Job applications should be anonymous so employers don't "subliminally" discriminate based on gender, race or age, a Liberal Democrat MP said.
Proposing an amendment to the Equality Bill in Parliament this week, Lynne Featherstone, the Lib Dem youth and equalities spokeswoman, said job candidates should not use their names on applications, ensuring that employers could not glean extra information ahead of an interview.
Speaking afterwards to Personnel Today, Featherstone said some employers have an unconscious bias that can work against applicants.
"A lot of applications get discarded when people send in a written application for work, and not all are for the right reasons, so this is a way forward to avoid employers subliminally writing off the CV," she said.
"Just as students who sit exams are asked to put a number down instead of their name to ensure the marking is unbiased, so job applicants should put down their national insurance number or phone number or address instead of their name to ensure those who get to interview stage can let their personality shine through."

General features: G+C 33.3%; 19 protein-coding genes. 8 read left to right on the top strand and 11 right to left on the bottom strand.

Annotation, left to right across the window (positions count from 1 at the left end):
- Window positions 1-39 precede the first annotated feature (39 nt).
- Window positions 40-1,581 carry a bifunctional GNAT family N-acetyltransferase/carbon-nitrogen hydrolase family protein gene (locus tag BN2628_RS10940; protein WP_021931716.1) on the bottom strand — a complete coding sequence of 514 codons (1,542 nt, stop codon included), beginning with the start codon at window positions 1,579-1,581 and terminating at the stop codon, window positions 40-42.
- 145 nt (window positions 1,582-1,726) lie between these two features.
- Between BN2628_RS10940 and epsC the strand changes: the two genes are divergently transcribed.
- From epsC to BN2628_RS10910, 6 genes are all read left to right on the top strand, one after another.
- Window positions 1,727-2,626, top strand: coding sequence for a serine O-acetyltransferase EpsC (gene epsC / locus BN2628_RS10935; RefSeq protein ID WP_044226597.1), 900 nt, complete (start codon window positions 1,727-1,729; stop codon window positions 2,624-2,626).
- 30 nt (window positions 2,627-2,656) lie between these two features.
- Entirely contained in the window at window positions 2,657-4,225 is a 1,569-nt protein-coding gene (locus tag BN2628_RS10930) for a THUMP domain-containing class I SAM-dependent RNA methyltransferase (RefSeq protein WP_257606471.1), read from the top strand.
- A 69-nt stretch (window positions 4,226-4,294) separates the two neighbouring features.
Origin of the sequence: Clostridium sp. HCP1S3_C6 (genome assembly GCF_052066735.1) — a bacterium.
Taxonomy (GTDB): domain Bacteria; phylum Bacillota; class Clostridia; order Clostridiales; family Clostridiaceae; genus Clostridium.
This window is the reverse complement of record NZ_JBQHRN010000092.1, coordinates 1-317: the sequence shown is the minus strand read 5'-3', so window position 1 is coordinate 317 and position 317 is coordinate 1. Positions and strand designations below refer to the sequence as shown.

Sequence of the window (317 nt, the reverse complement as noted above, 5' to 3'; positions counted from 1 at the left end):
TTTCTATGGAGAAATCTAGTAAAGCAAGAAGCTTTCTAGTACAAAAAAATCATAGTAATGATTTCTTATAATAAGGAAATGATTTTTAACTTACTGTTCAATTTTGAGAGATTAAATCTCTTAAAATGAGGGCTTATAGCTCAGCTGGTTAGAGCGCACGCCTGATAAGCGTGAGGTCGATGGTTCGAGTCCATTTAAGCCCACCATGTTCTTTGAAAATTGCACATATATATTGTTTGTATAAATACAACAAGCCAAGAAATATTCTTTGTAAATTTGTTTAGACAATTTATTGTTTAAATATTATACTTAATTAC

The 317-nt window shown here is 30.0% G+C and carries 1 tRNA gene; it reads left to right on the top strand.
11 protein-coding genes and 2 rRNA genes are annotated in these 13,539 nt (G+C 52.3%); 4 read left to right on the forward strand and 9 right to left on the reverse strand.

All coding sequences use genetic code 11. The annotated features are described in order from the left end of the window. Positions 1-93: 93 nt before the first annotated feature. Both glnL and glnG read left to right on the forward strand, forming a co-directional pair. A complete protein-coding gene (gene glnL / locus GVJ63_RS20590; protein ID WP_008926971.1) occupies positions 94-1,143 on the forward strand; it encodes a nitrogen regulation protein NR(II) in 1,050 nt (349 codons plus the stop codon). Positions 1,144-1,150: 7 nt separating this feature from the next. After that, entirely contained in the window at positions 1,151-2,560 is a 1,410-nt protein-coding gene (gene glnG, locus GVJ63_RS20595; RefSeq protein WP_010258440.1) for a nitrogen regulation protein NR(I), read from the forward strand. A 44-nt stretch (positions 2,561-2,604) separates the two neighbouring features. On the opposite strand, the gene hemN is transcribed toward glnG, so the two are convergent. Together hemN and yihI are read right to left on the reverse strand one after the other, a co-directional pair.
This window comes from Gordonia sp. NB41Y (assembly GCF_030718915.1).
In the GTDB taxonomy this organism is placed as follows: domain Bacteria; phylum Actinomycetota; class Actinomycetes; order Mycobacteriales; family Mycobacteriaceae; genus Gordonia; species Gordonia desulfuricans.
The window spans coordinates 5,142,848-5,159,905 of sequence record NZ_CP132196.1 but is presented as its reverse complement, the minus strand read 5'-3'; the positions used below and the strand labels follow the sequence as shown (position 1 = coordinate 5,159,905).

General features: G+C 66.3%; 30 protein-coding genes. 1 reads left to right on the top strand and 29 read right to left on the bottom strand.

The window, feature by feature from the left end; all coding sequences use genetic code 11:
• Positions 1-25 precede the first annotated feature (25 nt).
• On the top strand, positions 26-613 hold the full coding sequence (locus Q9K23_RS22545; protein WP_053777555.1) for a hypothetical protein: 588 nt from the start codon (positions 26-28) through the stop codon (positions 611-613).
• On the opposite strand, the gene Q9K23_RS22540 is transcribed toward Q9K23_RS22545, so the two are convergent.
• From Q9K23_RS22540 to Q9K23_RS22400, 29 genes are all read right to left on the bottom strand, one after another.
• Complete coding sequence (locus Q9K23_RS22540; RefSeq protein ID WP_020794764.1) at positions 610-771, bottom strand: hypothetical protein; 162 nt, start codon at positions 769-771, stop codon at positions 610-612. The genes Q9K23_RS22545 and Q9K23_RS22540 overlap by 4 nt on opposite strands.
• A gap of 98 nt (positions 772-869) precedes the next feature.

Featherstone added that age discrimination was just as likely as race or gender discrimination based on a person's name.
"Names belong to an era, so a Gladys or Doris that applies for a job is much more likely to be older than an applicant with one of today's trendy names," she said.
Featherstone said she would develop the clause to the Equality Bill as it progressed through Parliament. The Bill passed a second reading in Parliament earlier this week.